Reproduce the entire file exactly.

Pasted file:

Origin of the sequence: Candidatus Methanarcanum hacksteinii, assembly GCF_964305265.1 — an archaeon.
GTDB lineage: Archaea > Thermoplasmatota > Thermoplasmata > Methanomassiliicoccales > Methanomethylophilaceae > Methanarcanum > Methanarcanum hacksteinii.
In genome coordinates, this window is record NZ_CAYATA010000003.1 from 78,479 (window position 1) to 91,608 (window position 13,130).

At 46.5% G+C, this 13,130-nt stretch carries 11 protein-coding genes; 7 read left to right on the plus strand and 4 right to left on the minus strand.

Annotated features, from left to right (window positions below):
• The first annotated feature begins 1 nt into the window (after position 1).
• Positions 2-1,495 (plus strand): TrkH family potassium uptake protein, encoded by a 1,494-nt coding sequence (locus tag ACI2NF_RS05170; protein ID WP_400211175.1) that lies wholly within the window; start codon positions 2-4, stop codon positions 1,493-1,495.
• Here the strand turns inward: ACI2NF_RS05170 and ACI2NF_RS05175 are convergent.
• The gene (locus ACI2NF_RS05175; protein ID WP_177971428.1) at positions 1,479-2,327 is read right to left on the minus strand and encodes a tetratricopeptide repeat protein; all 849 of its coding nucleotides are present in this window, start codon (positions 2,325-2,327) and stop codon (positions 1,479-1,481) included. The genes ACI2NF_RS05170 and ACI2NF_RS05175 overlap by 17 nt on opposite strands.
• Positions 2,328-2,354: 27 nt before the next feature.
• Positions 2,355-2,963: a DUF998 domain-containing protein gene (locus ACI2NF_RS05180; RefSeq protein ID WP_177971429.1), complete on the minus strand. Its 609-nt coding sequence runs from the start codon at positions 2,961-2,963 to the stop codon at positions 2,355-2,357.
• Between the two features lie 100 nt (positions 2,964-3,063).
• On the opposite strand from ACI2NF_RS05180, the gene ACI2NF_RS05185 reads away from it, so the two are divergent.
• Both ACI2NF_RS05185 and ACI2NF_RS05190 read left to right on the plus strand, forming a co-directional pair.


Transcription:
Origin of the sequence: Candidatus Methanarcanum hacksteinii, assembly GCF_964305265.1 — an archaeon.
GTDB lineage: Archaea > Thermoplasmatota > Thermoplasmata > Methanomassiliicoccales > Methanomethylophilaceae > Methanarcanum > Methanarcanum hacksteinii.
In genome coordinates, this window is record NZ_CAYATA010000003.1 from 78,479 (window position 1) to 91,608 (window position 13,130).

At 46.5% G+C, this 13,130-nt stretch carries 11 protein-coding genes; 7 read left to right on the plus strand and 4 right to left on the minus strand.

Annotated features, from left to right (window positions below):
• The first annotated feature begins 1 nt into the window (after position 1).
• Positions 2-1,495 (plus strand): TrkH family potassium uptake protein, encoded by a 1,494-nt coding sequence (locus tag ACI2NF_RS05170; protein ID WP_400211175.1) that lies wholly within the window; start codon positions 2-4, stop codon positions 1,493-1,495.
• Here the strand turns inward: ACI2NF_RS05170 and ACI2NF_RS05175 are convergent.
• The gene (locus ACI2NF_RS05175; protein ID WP_177971428.1) at positions 1,479-2,327 is read right to left on the minus strand and encodes a tetratricopeptide repeat protein; all 849 of its coding nucleotides are present in this window, start codon (positions 2,325-2,327) and stop codon (positions 1,479-1,481) included. The genes ACI2NF_RS05170 and ACI2NF_RS05175 overlap by 17 nt on opposite strands.
• Positions 2,328-2,354: 27 nt before the next feature.
• Positions 2,355-2,963: a DUF998 domain-containing protein gene (locus ACI2NF_RS05180; RefSeq protein ID WP_177971429.1), complete on the minus strand. Its 609-nt coding sequence runs from the start codon at positions 2,961-2,963 to the stop codon at positions 2,355-2,357.
• Between the two features lie 100 nt (positions 2,964-3,063).
• On the opposite strand from ACI2NF_RS05180, the gene ACI2NF_RS05185 reads away from it, so the two are divergent.
• Both ACI2NF_RS05185 and ACI2NF_RS05190 read left to right on the plus strand, forming a co-directional pair.